"The Mission Faire was a great event in all of our lives. I arrived about three weeks before the Labor Day Weekend and we all experienced some special events together building the craftsman's village, preparing and eating meals together, and playing music. There was the stage that Ian built over at the creek that had a special resonance. Having Joni Mitchell come and play was special. Wherever you went in the craftsmen's village there was music being played. The month of August 1971 was totally a magic month for all of us that were living there and working together to build the village and put on the event. And I remember Ian building his gypsy wagon in the parking lot while we were doing the big cleanup. That was a far out time because the Faire was over and there was just a small crew of people left cleaning up. That to me was probably the most magic time of the Faire, other than when the Faire was going full throttle. When it was all over and done there was this core group that just didn't want the Faire to end, so there we were cleaning up the site. In some of our minds it hasn't ever ended- it's still going on."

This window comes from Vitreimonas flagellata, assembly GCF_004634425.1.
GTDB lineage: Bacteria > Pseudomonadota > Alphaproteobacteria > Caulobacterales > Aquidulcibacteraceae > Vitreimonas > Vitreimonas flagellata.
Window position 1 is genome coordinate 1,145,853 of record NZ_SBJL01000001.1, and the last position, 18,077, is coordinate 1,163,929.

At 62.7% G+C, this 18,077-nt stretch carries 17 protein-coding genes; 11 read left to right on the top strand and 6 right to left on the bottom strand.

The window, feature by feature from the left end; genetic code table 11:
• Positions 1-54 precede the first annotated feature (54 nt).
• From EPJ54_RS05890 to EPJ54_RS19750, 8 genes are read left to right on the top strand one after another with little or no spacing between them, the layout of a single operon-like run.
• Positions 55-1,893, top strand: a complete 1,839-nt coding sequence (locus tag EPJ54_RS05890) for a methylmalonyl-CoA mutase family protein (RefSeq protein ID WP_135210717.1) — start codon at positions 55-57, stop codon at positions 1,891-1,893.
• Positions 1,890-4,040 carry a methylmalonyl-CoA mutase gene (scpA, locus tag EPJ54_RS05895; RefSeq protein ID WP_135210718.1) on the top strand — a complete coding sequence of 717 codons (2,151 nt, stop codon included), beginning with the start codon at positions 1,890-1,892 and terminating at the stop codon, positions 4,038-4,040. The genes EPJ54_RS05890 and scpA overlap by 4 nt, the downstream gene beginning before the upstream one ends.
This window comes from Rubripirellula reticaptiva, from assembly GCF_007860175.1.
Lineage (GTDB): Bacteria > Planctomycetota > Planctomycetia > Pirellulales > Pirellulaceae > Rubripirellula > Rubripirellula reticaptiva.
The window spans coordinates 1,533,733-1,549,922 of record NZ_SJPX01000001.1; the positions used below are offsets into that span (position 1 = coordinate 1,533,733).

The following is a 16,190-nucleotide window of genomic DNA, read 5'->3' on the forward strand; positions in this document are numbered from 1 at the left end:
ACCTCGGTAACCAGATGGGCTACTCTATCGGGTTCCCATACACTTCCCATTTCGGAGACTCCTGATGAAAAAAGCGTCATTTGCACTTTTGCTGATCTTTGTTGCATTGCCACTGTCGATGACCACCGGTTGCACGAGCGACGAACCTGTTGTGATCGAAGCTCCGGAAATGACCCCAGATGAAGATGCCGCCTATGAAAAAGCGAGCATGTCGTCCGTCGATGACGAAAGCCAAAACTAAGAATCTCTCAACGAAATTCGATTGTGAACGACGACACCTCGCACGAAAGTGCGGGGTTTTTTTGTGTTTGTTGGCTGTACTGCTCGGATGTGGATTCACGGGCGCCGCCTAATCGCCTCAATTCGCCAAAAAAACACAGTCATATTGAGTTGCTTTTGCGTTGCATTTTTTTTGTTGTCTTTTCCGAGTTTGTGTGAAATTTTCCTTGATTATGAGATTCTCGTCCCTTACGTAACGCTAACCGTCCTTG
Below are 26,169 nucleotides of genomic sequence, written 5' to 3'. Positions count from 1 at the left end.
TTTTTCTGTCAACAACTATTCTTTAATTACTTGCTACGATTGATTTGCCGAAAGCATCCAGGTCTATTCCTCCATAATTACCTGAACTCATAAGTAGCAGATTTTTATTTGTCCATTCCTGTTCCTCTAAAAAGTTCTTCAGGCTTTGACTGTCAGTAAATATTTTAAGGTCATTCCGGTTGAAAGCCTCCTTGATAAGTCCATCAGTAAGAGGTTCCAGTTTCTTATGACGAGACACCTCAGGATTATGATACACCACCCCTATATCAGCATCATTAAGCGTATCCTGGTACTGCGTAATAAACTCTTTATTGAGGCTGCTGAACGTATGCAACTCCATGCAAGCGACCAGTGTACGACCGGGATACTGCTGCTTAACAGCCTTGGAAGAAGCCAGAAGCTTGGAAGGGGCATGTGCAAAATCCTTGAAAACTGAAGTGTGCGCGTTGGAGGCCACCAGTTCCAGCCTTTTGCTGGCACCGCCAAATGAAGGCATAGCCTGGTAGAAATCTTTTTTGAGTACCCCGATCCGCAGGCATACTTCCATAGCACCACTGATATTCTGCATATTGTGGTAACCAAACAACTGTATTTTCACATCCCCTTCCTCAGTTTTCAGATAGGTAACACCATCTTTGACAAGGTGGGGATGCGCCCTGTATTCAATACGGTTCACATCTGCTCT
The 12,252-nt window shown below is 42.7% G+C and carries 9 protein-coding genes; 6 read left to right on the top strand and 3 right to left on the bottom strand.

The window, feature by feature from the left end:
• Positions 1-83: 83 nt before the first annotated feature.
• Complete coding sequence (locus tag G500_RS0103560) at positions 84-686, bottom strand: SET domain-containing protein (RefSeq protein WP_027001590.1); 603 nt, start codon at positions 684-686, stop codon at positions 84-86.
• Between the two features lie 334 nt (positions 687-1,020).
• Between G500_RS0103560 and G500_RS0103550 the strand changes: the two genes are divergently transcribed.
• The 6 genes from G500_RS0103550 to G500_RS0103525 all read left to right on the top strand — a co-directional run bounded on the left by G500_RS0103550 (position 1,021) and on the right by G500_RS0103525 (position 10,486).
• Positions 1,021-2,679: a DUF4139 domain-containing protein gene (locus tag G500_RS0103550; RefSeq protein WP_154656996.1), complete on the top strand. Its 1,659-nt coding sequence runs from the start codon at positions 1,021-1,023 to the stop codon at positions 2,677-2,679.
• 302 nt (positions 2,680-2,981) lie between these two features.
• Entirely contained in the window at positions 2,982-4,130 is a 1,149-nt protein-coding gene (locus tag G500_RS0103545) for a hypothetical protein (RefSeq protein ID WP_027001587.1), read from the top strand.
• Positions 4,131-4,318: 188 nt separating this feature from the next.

"Before I moved up to Canada,' Debbie Delight recalls, "Dan and Wendy Clemens visited Laguna Beach, then, in September of 1970, Ken Davenport and I and six other girls moved to Vancouver. We were all leatherworkers at that time and we lived in the Europe Hotel in Gastown and in a house in Mission." The young Americans sold their crafts in shops in Gastown Square and English Bay, and Debbie remembers that the first time she experienced snow was while she was living in the triangular Europe Hotel. "All the streets and cars in Gastown were covered in snow," she recalls, "and Ian came by and took me to the north shore where the forest was really magical... This was just after Robert Altman had been there filming McCabe & Mrs. Miller and I remember visiting the squatters' houses at the inudflats where people like Ian, Kita, Dan, Wendy, Helen Simpson, Paul Spong and Pete Choquette were living." After she attended the Deluxe Pleasure Faire in Cates Park, Debbie began to find herself spending more and more time hanging out with Alan Clapp.